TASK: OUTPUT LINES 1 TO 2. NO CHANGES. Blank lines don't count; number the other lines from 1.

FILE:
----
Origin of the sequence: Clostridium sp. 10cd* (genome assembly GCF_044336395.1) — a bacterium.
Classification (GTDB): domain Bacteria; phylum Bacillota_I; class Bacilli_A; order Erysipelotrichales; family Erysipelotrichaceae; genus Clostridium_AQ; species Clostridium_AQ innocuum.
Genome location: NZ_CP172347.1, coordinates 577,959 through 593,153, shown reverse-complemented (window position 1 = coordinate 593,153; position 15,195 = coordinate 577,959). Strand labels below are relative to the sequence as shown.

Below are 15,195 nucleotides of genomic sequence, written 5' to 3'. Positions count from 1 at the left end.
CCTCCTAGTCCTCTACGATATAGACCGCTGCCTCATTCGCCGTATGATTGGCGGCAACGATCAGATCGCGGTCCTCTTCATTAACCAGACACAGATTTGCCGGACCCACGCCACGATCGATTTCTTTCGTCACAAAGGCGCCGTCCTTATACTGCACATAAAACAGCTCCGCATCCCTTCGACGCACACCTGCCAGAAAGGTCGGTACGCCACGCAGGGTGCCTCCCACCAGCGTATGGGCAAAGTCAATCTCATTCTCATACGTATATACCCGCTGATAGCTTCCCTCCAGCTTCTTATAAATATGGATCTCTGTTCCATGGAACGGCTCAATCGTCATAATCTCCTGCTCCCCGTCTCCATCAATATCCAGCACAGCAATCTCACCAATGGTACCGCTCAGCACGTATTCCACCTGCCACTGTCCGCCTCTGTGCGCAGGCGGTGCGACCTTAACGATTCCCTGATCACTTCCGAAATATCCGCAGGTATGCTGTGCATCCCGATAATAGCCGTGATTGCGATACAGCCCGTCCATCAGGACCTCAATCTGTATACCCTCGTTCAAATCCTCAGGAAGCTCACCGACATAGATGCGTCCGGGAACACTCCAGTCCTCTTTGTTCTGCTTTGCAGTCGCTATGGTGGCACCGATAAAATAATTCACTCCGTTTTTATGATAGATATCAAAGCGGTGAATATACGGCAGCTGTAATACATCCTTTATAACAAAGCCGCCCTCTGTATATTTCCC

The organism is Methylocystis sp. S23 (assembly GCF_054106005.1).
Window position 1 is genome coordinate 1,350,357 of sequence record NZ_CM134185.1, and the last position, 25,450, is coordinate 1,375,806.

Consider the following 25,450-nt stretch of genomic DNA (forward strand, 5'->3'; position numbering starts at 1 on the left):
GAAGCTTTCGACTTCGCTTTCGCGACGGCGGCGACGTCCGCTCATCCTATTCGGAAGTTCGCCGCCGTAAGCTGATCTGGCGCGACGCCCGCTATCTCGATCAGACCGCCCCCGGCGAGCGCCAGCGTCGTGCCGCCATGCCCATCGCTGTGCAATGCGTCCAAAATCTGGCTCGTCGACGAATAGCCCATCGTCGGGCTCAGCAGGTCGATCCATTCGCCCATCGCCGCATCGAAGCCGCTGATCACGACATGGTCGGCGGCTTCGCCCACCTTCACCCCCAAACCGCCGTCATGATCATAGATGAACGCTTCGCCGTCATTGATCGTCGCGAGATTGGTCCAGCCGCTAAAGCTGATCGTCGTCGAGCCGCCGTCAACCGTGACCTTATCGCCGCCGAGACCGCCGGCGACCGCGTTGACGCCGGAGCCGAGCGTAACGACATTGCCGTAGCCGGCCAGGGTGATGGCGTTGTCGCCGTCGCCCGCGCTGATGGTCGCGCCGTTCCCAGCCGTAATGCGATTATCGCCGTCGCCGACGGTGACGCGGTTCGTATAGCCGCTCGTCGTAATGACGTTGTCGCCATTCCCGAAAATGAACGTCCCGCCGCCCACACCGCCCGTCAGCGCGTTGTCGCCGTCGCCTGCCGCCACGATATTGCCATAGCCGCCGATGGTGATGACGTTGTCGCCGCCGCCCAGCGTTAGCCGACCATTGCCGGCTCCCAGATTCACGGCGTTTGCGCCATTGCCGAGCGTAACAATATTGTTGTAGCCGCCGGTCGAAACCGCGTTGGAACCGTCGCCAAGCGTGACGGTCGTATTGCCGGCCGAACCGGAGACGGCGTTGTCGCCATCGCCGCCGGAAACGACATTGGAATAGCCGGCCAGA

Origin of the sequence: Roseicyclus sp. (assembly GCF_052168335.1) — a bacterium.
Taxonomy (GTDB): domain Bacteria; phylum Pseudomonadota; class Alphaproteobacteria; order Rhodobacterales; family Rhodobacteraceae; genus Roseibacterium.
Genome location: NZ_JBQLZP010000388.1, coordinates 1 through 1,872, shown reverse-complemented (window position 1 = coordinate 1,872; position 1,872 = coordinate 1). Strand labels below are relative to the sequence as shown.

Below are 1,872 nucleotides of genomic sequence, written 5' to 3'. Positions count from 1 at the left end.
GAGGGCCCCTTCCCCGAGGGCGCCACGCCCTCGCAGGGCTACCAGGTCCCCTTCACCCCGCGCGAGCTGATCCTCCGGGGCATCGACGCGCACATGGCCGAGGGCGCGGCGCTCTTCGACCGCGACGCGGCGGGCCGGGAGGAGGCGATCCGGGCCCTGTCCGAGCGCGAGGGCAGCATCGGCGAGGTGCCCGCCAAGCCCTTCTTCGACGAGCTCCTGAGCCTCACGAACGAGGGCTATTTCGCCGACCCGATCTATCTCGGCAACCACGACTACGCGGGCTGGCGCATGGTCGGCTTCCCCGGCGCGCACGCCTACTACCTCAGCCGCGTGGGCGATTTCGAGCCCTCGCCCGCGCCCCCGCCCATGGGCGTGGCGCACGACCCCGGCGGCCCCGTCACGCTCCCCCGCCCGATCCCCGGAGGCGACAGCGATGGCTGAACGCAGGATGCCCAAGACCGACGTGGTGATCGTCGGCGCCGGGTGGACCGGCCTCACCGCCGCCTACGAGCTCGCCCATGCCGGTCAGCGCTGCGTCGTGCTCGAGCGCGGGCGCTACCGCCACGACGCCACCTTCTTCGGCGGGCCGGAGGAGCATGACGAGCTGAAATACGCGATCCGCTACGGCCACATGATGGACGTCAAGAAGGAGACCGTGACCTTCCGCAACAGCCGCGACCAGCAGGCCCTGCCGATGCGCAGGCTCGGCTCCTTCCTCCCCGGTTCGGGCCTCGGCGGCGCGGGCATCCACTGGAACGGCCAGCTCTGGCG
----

Origin of the sequence: Clostridium sp. 10cd* (genome assembly GCF_044336395.1) — a bacterium.
Classification (GTDB): domain Bacteria; phylum Bacillota_I; class Bacilli_A; order Erysipelotrichales; family Erysipelotrichaceae; genus Clostridium_AQ; species Clostridium_AQ innocuum.